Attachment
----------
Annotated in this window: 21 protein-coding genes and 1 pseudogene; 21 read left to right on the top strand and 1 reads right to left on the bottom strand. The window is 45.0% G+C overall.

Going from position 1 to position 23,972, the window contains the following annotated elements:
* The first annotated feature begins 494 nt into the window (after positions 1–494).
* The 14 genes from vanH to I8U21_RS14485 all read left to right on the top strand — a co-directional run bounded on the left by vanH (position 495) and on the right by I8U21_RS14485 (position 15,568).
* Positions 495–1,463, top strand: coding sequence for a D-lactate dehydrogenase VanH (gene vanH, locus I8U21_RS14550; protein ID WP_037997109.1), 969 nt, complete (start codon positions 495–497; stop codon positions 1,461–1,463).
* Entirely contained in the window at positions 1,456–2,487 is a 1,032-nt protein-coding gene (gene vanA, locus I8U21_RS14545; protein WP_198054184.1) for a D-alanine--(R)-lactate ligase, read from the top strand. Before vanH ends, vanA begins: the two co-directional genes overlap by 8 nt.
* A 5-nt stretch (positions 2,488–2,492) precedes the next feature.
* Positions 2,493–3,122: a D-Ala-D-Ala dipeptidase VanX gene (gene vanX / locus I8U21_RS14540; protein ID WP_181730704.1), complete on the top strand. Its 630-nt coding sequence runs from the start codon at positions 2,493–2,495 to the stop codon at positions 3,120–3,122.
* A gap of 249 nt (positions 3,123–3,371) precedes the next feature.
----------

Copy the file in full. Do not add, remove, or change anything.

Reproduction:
Annotated in this window: 21 protein-coding genes and 1 pseudogene; 21 read left to right on the top strand and 1 reads right to left on the bottom strand. The window is 45.0% G+C overall.

Going from position 1 to position 23,972, the window contains the following annotated elements:
* The first annotated feature begins 494 nt into the window (after positions 1–494).
* The 14 genes from vanH to I8U21_RS14485 all read left to right on the top strand — a co-directional run bounded on the left by vanH (position 495) and on the right by I8U21_RS14485 (position 15,568).
* Positions 495–1,463, top strand: coding sequence for a D-lactate dehydrogenase VanH (gene vanH, locus I8U21_RS14550; protein ID WP_037997109.1), 969 nt, complete (start codon positions 495–497; stop codon positions 1,461–1,463).
* Entirely contained in the window at positions 1,456–2,487 is a 1,032-nt protein-coding gene (gene vanA, locus I8U21_RS14545; protein WP_198054184.1) for a D-alanine--(R)-lactate ligase, read from the top strand. Before vanH ends, vanA begins: the two co-directional genes overlap by 8 nt.
* A 5-nt stretch (positions 2,488–2,492) precedes the next feature.
* Positions 2,493–3,122: a D-Ala-D-Ala dipeptidase VanX gene (gene vanX / locus I8U21_RS14540; protein ID WP_181730704.1), complete on the top strand. Its 630-nt coding sequence runs from the start codon at positions 2,493–2,495 to the stop codon at positions 3,120–3,122.
* A gap of 249 nt (positions 3,123–3,371) precedes the next feature.